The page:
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Lindsey Davis

Shadows in Bronze
Crown, 1990
Barnes & Noble


British authoress Lindsey Davis has undertaken a large project in Shadows in Bronze, the second in a mystery series set in ancient Rome and featuring Marcus Didius Falco. Using a broad canvas, she has attempted to sketch the effort of Vespasian to stabilize his position as Emperor after several others had failed to establish a viable government subsequent to the demise of Nero. The chaos caused by contending Senators and the resultant cynicism are made clear through the voice of Didius, who became an agent of the Emperor in Silver Pigs, the first title in the series. Unfortunately, the conspiracy which was unearthed in that title is not quite dead, and Didius is again called back into service to solve the mystery of the surviving conspirators. This notwithstanding his republican rather than imperial politics. The search takes him from Rome to the heel of the Italian boot and to Campagnia where it is thought that several Senators who were absenting themselves from Rome could shed light on the problem. To establish a cover for his activities Falco makes the trip with Petronius Longus, his best friend and wine connoisseur, Petro's wife and three daughters. Marcus also was accompanied by his nephew, Larius, at the insistence of the latter's husbandless mother who felt that Marcus could better acquaint the teenager with the facts of life. The entourage was intended to establish the group as vacationers to Neopolis and Capreae. While not entirely successful as a kind of C.I.A. operation it does give the author the opportunity to develop at greater depth some of the characters who appeared in the first title in the series and introduces Larius who gives promise of appearing in future titles. In addition to dealing with Roman politics and the conspiracy, Ms. Davis has continued the thread of the love story of Falco and Helena Justina--a relationship which appears doomed by virtue of Falco's stubbornness and his feelings of inferiority arising from his lack of social status and wealth. (Not, of course, because of any feeling of inadequacy as to his maleness.) It is fair to conclude that all else in Shadows in Bronze, including the mystery, is secondary to the vicissitudes in the relationship. While revealing that the remaining conspirator was neatly dispatched with poetic justice does not spoil the story, it would remove the sense of suspense to reveal the final status of l'affaire Helena--at least in this title. Some readers may be critical of the relatively slow pace of the solution, which is interspersed with descriptions of geography, statues, manners and customs and with the interplay of the love story to which the mystery is clearly subservient. For others these facets provide not only a chage of pace but also an entertaining bonus. This reviewer is in the latter category. A word of caution, however: Silver Pigs, the initial title in the series, should be read first. Reviewed by Vincent C. DeMaio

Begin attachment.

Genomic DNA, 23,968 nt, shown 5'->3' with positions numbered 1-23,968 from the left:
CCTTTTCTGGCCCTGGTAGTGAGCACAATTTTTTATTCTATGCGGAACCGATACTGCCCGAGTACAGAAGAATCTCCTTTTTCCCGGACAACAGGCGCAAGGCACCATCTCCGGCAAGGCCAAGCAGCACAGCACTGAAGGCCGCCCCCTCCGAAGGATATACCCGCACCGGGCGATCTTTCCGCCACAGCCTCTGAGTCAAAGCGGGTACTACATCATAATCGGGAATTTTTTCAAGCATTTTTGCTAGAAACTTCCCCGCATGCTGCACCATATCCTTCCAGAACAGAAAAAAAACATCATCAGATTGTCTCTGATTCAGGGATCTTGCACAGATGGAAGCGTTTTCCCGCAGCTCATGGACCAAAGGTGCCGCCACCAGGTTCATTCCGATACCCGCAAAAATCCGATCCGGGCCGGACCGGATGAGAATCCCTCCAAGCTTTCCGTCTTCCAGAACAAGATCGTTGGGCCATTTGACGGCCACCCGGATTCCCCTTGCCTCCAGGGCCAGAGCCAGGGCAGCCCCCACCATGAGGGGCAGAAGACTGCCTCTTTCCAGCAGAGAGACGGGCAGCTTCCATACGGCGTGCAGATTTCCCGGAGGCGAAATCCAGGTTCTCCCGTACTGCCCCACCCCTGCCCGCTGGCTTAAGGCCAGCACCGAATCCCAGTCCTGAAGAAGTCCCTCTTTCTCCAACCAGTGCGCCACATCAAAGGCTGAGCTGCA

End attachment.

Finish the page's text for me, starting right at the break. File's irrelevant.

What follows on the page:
- Vincent C. DeMaio , 11/25/2005

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